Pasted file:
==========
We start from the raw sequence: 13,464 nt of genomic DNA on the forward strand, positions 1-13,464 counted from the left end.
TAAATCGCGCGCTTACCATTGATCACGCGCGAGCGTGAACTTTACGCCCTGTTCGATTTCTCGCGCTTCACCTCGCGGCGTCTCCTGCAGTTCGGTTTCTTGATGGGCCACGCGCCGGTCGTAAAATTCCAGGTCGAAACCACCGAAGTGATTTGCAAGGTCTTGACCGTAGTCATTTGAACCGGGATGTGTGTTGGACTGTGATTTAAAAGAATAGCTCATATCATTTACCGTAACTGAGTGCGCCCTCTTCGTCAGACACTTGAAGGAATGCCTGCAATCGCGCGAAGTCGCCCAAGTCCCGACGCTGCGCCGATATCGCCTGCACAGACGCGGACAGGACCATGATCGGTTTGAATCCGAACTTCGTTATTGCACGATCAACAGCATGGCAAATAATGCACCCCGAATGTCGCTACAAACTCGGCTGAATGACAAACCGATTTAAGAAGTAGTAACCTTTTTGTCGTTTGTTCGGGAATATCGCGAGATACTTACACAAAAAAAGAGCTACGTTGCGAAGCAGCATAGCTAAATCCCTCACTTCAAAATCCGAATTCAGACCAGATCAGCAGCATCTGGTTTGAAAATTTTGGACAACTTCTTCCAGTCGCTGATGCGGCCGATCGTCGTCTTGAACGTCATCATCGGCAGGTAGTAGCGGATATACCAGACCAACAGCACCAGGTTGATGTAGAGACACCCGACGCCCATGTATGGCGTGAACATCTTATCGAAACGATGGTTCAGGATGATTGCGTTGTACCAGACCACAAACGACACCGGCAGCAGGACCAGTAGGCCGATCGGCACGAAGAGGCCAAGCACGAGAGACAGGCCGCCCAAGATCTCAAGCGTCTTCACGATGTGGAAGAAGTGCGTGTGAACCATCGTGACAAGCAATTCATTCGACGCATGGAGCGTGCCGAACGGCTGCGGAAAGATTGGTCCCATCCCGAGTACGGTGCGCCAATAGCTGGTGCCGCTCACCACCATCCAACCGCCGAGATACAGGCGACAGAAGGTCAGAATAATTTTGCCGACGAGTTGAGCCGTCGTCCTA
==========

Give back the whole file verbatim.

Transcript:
We start from the raw sequence: 13,464 nt of genomic DNA on the forward strand, positions 1-13,464 counted from the left end.
TAAATCGCGCGCTTACCATTGATCACGCGCGAGCGTGAACTTTACGCCCTGTTCGATTTCTCGCGCTTCACCTCGCGGCGTCTCCTGCAGTTCGGTTTCTTGATGGGCCACGCGCCGGTCGTAAAATTCCAGGTCGAAACCACCGAAGTGATTTGCAAGGTCTTGACCGTAGTCATTTGAACCGGGATGTGTGTTGGACTGTGATTTAAAAGAATAGCTCATATCATTTACCGTAACTGAGTGCGCCCTCTTCGTCAGACACTTGAAGGAATGCCTGCAATCGCGCGAAGTCGCCCAAGTCCCGACGCTGCGCCGATATCGCCTGCACAGACGCGGACAGGACCATGATCGGTTTGAATCCGAACTTCGTTATTGCACGATCAACAGCATGGCAAATAATGCACCCCGAATGTCGCTACAAACTCGGCTGAATGACAAACCGATTTAAGAAGTAGTAACCTTTTTGTCGTTTGTTCGGGAATATCGCGAGATACTTACACAAAAAAAGAGCTACGTTGCGAAGCAGCATAGCTAAATCCCTCACTTCAAAATCCGAATTCAGACCAGATCAGCAGCATCTGGTTTGAAAATTTTGGACAACTTCTTCCAGTCGCTGATGCGGCCGATCGTCGTCTTGAACGTCATCATCGGCAGGTAGTAGCGGATATACCAGACCAACAGCACCAGGTTGATGTAGAGACACCCGACGCCCATGTATGGCGTGAACATCTTATCGAAACGATGGTTCAGGATGATTGCGTTGTACCAGACCACAAACGACACCGGCAGCAGGACCAGTAGGCCGATCGGCACGAAGAGGCCAAGCACGAGAGACAGGCCGCCCAAGATCTCAAGCGTCTTCACGATGTGGAAGAAGTGCGTGTGAACCATCGTGACAAGCAATTCATTCGACGCATGGAGCGTGCCGAACGGCTGCGGAAAGATTGGTCCCATCCCGAGTACGGTGCGCCAATAGCTGGTGCCGCTCACCACCATCCAACCGCCGAGATACAGGCGACAGAAGGTCAGAATAATTTTGCCGACGAGTTGAGCCGTCGTCCTA